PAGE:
Quick Index Board Index Home FAQ Site Map
Written by Robbin
(1/10/2013 12:50 p.m.)
in consequence of the missive, "Dear Fanny,—You know our present wretchedness.", penned by Mary Skater
By the time Edmund and Sir Thomas arrived in London the elopement was “public beyond a hope” (47). The disaster did loom large in the family but before the article I think it loomed large in society. Maria and Henry’s behavior was seen by many. Mr. Hardin, most particular friend to Sir Thomas, wrote to urge his coming to town and use of his “influence with his daughter to put an end to the intimacy which was already exposing her to unpleasant remarks, and evidently making Mr. Rushworth uneasy” (47). In her letter Mary spoke of a “most scandalous, ill–natured rumour” (46). Given all this it appears the couples’ intimacy and then elopement was the talk of the town even before the article.
Still, I think it is from the newspaper that Edmund assumes Fanny has learned of Maria’s elopement. I think the article is revealing. Along with the correct initials it also pinpoints the family by location, “the family of Mr. R. of Wimpole Street” (46). It gives particular history of the bride, her “name had not long been enrolled in the lists of Hymen” (46) and she had “promised to become so brilliant a leader in the fashionable world” (46). The article names the infamous rascal, the “well–known and captivating Mr. C” (46) and his relationship to the family as an “the intimate friend and associate of Mr. R” (46). This is all pretty specific. I think the newspaper article is only nominally sly, even Mr. Price, far away and barely connected, could figure out who is the subject of the article. Fanny’s understanding of the article clarifies the meaning of Mary’s letter which was before misunderstood:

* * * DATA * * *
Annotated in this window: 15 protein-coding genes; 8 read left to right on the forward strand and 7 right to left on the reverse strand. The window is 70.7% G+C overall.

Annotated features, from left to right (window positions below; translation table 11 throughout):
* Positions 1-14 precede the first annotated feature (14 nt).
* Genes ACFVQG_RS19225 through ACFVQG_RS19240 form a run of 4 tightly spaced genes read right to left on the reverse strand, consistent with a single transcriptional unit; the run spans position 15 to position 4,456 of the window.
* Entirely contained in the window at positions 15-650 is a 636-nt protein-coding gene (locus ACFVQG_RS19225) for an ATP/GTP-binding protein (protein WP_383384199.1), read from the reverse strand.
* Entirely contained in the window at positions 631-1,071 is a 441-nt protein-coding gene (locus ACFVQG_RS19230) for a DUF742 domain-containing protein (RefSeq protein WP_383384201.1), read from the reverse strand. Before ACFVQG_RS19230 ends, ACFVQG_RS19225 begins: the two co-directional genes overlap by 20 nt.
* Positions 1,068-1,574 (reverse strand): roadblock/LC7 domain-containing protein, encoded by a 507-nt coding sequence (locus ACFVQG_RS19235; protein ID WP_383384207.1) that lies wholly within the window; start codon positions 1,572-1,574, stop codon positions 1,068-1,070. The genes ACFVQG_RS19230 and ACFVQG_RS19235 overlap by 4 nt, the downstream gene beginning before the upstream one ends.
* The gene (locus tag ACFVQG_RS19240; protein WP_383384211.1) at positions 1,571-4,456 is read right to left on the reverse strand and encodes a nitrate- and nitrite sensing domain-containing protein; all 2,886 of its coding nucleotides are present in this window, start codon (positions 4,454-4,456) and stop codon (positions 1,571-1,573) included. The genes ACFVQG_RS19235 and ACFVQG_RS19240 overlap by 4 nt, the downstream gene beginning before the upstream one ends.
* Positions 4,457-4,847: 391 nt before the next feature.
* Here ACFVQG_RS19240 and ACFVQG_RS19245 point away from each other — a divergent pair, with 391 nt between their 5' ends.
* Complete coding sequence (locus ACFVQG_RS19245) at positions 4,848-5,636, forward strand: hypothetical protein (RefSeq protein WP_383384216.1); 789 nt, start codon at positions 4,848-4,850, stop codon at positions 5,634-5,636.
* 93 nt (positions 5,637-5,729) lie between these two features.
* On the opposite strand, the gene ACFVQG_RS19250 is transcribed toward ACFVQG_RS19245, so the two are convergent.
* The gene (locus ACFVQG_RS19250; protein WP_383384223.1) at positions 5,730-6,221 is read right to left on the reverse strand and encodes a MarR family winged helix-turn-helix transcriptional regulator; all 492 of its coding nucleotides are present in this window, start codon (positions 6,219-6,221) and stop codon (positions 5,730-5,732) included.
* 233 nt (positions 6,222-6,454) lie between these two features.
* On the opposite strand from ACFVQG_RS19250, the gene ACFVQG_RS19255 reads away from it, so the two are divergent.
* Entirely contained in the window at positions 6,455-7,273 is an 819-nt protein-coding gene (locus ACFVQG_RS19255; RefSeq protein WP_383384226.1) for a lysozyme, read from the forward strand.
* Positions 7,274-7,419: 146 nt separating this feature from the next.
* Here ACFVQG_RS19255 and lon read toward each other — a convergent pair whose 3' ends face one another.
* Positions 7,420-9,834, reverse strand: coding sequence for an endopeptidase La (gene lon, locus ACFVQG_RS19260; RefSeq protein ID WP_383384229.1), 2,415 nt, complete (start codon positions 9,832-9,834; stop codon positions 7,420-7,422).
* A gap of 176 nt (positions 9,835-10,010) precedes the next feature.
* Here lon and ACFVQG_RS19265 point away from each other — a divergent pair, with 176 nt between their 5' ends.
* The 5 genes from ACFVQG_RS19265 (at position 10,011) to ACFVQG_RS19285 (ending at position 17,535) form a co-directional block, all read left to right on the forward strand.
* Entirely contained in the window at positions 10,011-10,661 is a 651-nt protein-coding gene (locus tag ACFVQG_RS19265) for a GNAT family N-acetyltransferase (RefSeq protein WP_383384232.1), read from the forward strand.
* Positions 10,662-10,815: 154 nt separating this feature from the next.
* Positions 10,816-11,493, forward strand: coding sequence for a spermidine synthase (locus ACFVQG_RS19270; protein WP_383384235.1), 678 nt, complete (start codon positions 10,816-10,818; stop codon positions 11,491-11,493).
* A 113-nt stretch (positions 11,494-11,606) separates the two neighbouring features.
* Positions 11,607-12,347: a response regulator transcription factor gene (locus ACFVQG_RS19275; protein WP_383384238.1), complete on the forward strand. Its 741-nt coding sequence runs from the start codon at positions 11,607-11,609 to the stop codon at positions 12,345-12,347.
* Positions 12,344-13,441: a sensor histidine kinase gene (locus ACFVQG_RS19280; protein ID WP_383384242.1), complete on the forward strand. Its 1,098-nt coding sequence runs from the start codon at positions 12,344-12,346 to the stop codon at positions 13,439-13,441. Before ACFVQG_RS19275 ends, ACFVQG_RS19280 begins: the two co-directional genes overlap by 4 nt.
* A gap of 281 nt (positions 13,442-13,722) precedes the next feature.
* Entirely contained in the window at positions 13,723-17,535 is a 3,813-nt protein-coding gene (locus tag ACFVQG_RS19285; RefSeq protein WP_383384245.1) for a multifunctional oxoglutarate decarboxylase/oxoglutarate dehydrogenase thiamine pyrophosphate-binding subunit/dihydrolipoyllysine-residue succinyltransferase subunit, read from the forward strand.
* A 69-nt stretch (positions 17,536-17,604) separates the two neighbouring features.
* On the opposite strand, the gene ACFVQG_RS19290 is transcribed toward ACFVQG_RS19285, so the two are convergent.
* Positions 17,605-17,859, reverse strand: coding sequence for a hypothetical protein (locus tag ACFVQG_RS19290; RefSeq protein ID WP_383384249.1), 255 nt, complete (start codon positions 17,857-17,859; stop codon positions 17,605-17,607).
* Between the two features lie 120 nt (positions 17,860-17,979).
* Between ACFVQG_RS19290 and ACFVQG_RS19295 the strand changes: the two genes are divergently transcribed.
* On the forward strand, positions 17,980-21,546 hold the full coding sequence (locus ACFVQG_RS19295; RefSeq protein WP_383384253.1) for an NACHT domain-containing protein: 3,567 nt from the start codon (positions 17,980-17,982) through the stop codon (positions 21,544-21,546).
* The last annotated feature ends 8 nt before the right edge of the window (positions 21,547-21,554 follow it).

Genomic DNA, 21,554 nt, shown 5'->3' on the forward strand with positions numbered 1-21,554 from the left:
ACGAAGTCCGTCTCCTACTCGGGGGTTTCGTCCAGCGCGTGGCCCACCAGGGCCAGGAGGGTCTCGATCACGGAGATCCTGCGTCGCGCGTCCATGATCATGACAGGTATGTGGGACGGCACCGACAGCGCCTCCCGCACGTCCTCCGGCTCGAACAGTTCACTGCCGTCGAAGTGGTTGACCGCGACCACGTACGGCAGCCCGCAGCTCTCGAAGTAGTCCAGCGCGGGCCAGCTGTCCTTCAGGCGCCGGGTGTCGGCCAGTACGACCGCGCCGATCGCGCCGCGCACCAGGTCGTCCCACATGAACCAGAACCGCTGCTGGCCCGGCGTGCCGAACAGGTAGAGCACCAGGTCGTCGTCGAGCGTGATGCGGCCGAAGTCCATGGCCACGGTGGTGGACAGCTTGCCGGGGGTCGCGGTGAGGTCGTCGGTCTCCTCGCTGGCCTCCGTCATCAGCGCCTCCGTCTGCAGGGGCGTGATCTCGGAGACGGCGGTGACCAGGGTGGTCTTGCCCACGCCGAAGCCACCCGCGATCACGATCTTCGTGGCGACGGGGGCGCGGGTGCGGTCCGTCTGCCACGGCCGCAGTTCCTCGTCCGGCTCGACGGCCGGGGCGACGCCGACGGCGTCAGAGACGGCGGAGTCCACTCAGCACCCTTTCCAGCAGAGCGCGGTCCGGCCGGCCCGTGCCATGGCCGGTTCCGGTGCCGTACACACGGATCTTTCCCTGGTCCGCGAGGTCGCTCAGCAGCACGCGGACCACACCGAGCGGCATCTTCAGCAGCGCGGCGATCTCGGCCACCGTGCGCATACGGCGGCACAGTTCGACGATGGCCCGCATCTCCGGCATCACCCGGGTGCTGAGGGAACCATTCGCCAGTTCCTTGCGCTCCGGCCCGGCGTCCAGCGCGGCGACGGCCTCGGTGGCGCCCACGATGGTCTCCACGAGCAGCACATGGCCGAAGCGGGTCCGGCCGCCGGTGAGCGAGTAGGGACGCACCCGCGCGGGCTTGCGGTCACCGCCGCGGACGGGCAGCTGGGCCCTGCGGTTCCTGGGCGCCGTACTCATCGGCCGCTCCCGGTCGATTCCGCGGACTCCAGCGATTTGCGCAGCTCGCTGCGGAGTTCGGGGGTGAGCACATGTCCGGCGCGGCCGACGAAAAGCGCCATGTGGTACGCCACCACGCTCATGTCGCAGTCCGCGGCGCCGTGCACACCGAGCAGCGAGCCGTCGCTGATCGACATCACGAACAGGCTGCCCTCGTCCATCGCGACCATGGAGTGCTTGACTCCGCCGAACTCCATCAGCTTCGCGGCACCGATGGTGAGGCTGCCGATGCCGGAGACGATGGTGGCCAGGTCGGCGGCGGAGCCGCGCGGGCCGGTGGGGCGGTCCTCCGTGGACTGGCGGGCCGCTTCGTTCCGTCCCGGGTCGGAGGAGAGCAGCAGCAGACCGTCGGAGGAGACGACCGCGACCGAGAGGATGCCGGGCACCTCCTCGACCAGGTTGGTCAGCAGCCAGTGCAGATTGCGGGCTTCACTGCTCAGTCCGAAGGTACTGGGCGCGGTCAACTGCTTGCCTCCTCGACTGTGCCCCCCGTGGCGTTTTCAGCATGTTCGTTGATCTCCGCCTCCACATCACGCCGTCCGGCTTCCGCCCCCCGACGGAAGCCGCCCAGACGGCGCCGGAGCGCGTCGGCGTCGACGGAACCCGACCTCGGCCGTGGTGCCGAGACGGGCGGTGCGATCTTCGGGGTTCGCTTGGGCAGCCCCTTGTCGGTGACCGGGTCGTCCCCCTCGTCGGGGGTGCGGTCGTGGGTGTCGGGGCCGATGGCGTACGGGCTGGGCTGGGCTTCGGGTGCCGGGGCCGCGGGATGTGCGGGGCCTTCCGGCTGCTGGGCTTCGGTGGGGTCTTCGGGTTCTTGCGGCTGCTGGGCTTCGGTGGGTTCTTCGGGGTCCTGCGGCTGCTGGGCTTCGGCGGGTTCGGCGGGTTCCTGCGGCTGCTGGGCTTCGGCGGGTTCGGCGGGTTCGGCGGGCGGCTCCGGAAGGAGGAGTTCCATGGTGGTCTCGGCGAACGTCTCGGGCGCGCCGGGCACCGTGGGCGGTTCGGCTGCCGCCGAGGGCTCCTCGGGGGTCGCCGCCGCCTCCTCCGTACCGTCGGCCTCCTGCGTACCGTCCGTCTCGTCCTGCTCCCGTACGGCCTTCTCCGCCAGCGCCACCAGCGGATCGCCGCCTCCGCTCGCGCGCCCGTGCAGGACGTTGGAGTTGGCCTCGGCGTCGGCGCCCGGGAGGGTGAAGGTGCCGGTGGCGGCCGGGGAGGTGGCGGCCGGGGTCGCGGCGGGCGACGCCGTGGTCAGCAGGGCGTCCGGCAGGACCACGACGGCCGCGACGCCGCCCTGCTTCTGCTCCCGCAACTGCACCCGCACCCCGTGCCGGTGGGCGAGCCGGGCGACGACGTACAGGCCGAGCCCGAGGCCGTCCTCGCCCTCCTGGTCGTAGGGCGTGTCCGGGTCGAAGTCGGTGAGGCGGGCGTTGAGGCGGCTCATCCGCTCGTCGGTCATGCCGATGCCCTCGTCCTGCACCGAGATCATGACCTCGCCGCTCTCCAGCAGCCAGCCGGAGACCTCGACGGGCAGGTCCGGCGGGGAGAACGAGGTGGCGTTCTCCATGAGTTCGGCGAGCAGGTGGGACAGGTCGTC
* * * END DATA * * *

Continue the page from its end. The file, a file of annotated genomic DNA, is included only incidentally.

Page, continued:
She spoke from the instinctive wish of delaying shame; she spoke with a resolution which sprung from despair, for she spoke what she did not, could not believe herself. It had been the shock of conviction as she read. The truth rushed on her; and how she could have spoken at all, how she could even have breathed, was afterwards matter of wonder to herself.
To steal from P&P, I think Edmund does for Fanny what Mr. Collins was incapable of doing for Lizzy in Ch. 19. Edmund understands Fanny is a rational creature. He must have knowledge of her habits and assumed she has read the newspaper article. He knows she is quite capable of understanding an article of so much consequence to those she loves. He is right after all. Fanny did read the article, understood it and grieved for her friends’ “present wretchedness” (46) before his letter reached her from town.
Had Fanny only Edmund’s letter for information I think she would have felt more for Julia’s elopement and feared what other evil had befallen the family. Knowing Tom is ill at Mansfield she might deduce this unknown evil has something to do with Maria as she is the only other family in town. She also might figure Henry was involved since she knew Mary had thoughtlessly arranged for Maria and Henry to meet (43). She would not have known her troubles with the Crawfords were over but still would have the amiable bustle of leaving, meeting with Edmund and the happiness of finally going home to Mansfield and her other friends and taking Susan along as well. How’s that? (:D)
Mansfield Park is maintained by Carol with WebBBS 3.21.